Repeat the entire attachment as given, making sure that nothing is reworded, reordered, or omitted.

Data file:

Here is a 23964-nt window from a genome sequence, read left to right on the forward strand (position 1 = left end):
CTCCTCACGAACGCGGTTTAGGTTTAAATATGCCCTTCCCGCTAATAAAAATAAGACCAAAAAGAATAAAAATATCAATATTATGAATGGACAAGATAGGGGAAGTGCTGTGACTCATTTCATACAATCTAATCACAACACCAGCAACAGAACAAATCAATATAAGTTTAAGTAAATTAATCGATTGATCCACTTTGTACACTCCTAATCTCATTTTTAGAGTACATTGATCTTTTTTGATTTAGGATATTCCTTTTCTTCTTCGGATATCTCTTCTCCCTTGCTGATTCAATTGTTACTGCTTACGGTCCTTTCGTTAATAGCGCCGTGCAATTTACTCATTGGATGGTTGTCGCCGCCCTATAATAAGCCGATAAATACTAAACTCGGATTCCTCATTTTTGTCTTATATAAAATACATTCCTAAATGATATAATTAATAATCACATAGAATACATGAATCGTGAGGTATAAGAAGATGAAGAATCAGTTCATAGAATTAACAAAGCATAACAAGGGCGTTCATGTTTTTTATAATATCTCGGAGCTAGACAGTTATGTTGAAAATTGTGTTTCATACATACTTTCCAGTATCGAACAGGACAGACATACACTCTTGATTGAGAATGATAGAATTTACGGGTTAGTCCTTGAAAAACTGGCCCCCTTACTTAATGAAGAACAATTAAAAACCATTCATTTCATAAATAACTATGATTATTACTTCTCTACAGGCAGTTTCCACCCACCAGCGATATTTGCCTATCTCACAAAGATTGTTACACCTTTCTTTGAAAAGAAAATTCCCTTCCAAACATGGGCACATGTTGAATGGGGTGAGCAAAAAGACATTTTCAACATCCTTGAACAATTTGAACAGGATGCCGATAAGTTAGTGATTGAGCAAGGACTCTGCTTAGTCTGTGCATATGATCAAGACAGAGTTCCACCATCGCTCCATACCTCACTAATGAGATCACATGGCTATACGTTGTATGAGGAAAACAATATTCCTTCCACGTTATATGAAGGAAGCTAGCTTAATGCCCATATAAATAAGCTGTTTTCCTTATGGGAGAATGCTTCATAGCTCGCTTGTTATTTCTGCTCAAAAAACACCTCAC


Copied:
Here is a 23964-nt window from a genome sequence, read left to right on the forward strand (position 1 = left end):
CTCCTCACGAACGCGGTTTAGGTTTAAATATGCCCTTCCCGCTAATAAAAATAAGACCAAAAAGAATAAAAATATCAATATTATGAATGGACAAGATAGGGGAAGTGCTGTGACTCATTTCATACAATCTAATCACAACACCAGCAACAGAACAAATCAATATAAGTTTAAGTAAATTAATCGATTGATCCACTTTGTACACTCCTAATCTCATTTTTAGAGTACATTGATCTTTTTTGATTTAGGATATTCCTTTTCTTCTTCGGATATCTCTTCTCCCTTGCTGATTCAATTGTTACTGCTTACGGTCCTTTCGTTAATAGCGCCGTGCAATTTACTCATTGGATGGTTGTCGCCGCCCTATAATAAGCCGATAAATACTAAACTCGGATTCCTCATTTTTGTCTTATATAAAATACATTCCTAAATGATATAATTAATAATCACATAGAATACATGAATCGTGAGGTATAAGAAGATGAAGAATCAGTTCATAGAATTAACAAAGCATAACAAGGGCGTTCATGTTTTTTATAATATCTCGGAGCTAGACAGTTATGTTGAAAATTGTGTTTCATACATACTTTCCAGTATCGAACAGGACAGACATACACTCTTGATTGAGAATGATAGAATTTACGGGTTAGTCCTTGAAAAACTGGCCCCCTTACTTAATGAAGAACAATTAAAAACCATTCATTTCATAAATAACTATGATTATTACTTCTCTACAGGCAGTTTCCACCCACCAGCGATATTTGCCTATCTCACAAAGATTGTTACACCTTTCTTTGAAAAGAAAATTCCCTTCCAAACATGGGCACATGTTGAATGGGGTGAGCAAAAAGACATTTTCAACATCCTTGAACAATTTGAACAGGATGCCGATAAGTTAGTGATTGAGCAAGGACTCTGCTTAGTCTGTGCATATGATCAAGACAGAGTTCCACCATCGCTCCATACCTCACTAATGAGATCACATGGCTATACGTTGTATGAGGAAAACAATATTCCTTCCACGTTATATGAAGGAAGCTAGCTTAATGCCCATATAAATAAGCTGTTTTCCTTATGGGAGAATGCTTCATAGCTCGCTTGTTATTTCTGCTCAAAAAACACCTCAC